Until we meet again next year, my dear Automatticians.

Growing Garlic Redux

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While we’re contending with frigid temperatures here in Montreal (“feels like” -27C / -17F tonight!), next year’s crop of 101 garlic bulbs happily hibernates beneath the ground in my backyard.

Some of you may remember that my flash talk at last fall’s Automattic all-company Grand Meetup revolved around garlic gardening, and back in September I posted a garlic-growing guide based on the talk. The video of my talk is now available – if you’re intrigued about growing garlic and have four minutes to spare, check it out:

The original slides are here in case you’d like to watch them alongside the video:

Let’s Talk About How to Grow Garlic

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Do you love garlic?

Fortuitously spotted at the Park Silly Sunday Market in Park City, Utah

At this year’s annual Automattic all-company Grand Meetup, the four-minute flash talk I gave my colleagues was a crash course in growing garlic.

Many folks later told me they were inspired to try growing garlic in their own backyards, so I thought I’d expand on the presentation, which was just an overview. (Four minutes is very short!)

The tips on garlic-growing were gleaned from a workshop by farmer Dan Brisebois, one of the organizers of the Ste-Anne-de-Bellevue Garlic Festival. Some of the specifics are geared to climates like mine – plant hardiness zone 5a – where the ground freezes during the winter.

Preamble

I readily admit that I’m far from a gardening expert. I’m also a lazy gardener who can never remember to water what needs to be watered, trim back what needs trimming back, or otherwise pay close attention to my poor little garden.

I’ve also discovered that local squirrels very much enjoy consuming the fruits of our garden labours, without even so much as a thank-you, or note of appreciation.

The good news? Garlic. It’s easy to plant, requires almost no maintenance, and the squirrels could care less about it.

Allow me to share my yearly ritual:

Planting

garlic stock

  • Plant your garlic in the late fall, as you would with flower bulbs like tulips. I usually plant mine in late October.
  • Garlic needs to grow in well-drained, sandy or clay soil. It doesn’t like to sit in wet soil. You can add some compost or composted manure to your soil before planting.
  • Get some good garlic with large – but not gigantic – cloves and split them up. Make sure each clove still has a little of the “basal plate” attached, which is where the roots will grow. Dig small holes about 2-4 inches deep and place one clove in each hole. Plant smaller cloves shallower, larger cloves deeper. Space your plantings in rows 4-6 inches apart, root-side down. Leave 12-15 inches between rows. Plant in full sun.
  • Cover the soil with a thick layer of dead leaves, hay, or even cardboard. Do not use cedar mulch, as it’s too acidic. Mulching helps keep the ground fully frozen throughout the winter so the bulbs survive and don’t rot.
  • Rotate your garlic – don’t grow it in the same spot every year. Dan recommended ideally reusing the same plot only after 4-5 years.

Spring

spring garlic shoots

  • By mid-spring, you should see green shoots starting to poke up out of the ground, through your mulch. If you don’t see anything coming up, move the mulch away to warm up the ground a bit more. Once the shoots start coming up, push the mulch back around the plants.
  • Mulch also helps with weed control and keeping moisture in the ground. You can water your garlic once a week if it’s a particularly dry year, but if your soil is well-mulched, you may not need to water your garlic at all – I’ve never done it.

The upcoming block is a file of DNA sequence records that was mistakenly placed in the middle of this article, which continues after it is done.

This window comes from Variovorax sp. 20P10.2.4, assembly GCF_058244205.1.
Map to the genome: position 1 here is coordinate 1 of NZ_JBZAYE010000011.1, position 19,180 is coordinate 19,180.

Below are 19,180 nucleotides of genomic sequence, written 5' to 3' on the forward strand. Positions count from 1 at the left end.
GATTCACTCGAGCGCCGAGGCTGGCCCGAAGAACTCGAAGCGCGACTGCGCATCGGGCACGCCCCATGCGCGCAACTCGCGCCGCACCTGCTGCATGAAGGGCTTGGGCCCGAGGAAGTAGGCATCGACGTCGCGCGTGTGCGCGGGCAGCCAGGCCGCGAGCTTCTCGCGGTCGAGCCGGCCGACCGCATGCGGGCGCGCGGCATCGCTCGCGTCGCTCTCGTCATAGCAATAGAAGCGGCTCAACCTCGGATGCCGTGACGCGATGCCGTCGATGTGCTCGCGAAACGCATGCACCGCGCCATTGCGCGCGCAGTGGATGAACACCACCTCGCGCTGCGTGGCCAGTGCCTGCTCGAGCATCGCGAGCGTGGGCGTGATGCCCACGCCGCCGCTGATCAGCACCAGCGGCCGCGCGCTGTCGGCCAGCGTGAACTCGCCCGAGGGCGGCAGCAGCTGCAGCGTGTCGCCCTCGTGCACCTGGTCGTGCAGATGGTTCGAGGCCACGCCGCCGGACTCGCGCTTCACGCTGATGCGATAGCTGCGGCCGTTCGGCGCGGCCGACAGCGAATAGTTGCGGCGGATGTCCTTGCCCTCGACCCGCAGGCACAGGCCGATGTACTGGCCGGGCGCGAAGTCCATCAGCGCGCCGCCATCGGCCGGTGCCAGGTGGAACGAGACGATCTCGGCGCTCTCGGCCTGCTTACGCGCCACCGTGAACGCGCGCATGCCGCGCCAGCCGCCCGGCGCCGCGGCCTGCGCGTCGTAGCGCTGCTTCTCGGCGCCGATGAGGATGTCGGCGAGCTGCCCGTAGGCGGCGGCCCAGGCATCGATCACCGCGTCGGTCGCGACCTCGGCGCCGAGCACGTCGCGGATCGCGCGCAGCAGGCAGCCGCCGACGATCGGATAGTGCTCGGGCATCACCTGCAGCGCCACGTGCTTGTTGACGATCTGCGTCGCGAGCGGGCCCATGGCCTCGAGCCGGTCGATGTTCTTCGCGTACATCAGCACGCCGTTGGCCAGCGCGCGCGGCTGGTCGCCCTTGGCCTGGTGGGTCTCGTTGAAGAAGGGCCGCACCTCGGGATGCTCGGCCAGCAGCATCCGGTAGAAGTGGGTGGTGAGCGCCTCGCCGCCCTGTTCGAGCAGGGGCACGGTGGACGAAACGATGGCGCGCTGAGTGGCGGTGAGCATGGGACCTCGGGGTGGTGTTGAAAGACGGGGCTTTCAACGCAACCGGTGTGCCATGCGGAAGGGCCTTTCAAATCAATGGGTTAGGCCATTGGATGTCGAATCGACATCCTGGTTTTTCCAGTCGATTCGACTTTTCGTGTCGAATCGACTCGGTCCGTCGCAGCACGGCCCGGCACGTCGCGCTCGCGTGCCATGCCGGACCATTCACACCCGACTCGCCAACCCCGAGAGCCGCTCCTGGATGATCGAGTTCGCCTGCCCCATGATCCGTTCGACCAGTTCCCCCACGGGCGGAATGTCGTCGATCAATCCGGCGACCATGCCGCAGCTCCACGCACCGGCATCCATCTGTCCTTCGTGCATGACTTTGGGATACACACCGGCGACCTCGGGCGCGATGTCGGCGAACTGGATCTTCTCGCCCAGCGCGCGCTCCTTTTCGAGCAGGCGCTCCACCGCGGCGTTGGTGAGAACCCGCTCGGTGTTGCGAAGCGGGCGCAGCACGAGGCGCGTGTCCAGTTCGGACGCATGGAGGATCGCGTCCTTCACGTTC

• After June, do not water so the bulbs start to dry out gradually, once the leaves have stopped growing.

Scapes

garlic scape

  • Certain types of garlic form gorgeous, delicious, scapes. Snap them off once they’ve curled up to direct growing energy back into the plant’s bulb underground.
  • Garlic scapes are tasty in everything from omelettes to pesto. Store them loosely wrapped in a plastic bag in your fridge’s crisper drawer.

Harvest!

garlic just out of the ground

  • Your garlic is ready to harvest when there are about 5-6 green leaves left on the plant. Each leaf corresponds to one layer of skin around the bulb. Don’t let all the leaves die down or you’ll be harvesting individual cloves and not bulbs.
  • My garlic harvest usually takes place in late July or early August.
  • Very carefully loosen the soil around each bulb with a small trowel or shovel. The garlic is extremely delicate at this stage and it’s super easy to damage a bulb when you’re pulling it out, so be careful with your fragile crop!
  • Pull out each bulb, leaving on most of the dirt. Removing heavy chunks of clay is fine.

Curing

garlic curinggarlic in bowl
  • Bring all your cloves inside, to a cool, dry, dark place where they will cure for a few weeks. The 2-3 week curing process ensures that each stem dries and closes completely, so you can store your garlic for many months afterwards.
  • Lay out or hang up each plant in a way that air can circulate around it, so it dries evenly. I usually lay out my garlic in the basement, on a dryer rack sitting in a laundry basket, or some other type of makeshift structure. Don’t place it in direct sunlight.
  • After a few weeks, take one plant and completely cut the stem about a few inches above the bulb. If the stem is completely white, with no green still showing, it means the garlic is cured and ready to store.
  • Trim up the roots on each bulb (not too close of a shave!) and wipe off the dirt. You can also remove one or two layers of outer skin if you like.
  • Once it’s cured, don’t ever wash the garlic or place it near water.
  • Your cured garlic should last 6-8 months in a cool, dark, dry place, depending on the type of garlic you’ve grown.
  • If you find the willpower – I  never have – save some of the bigger cloves to plant next year.

I hope you enjoy growing garlic as much as I do!

All photos by me except slides 1, 2, 4, 5, 9, 10, 34 via iStockphoto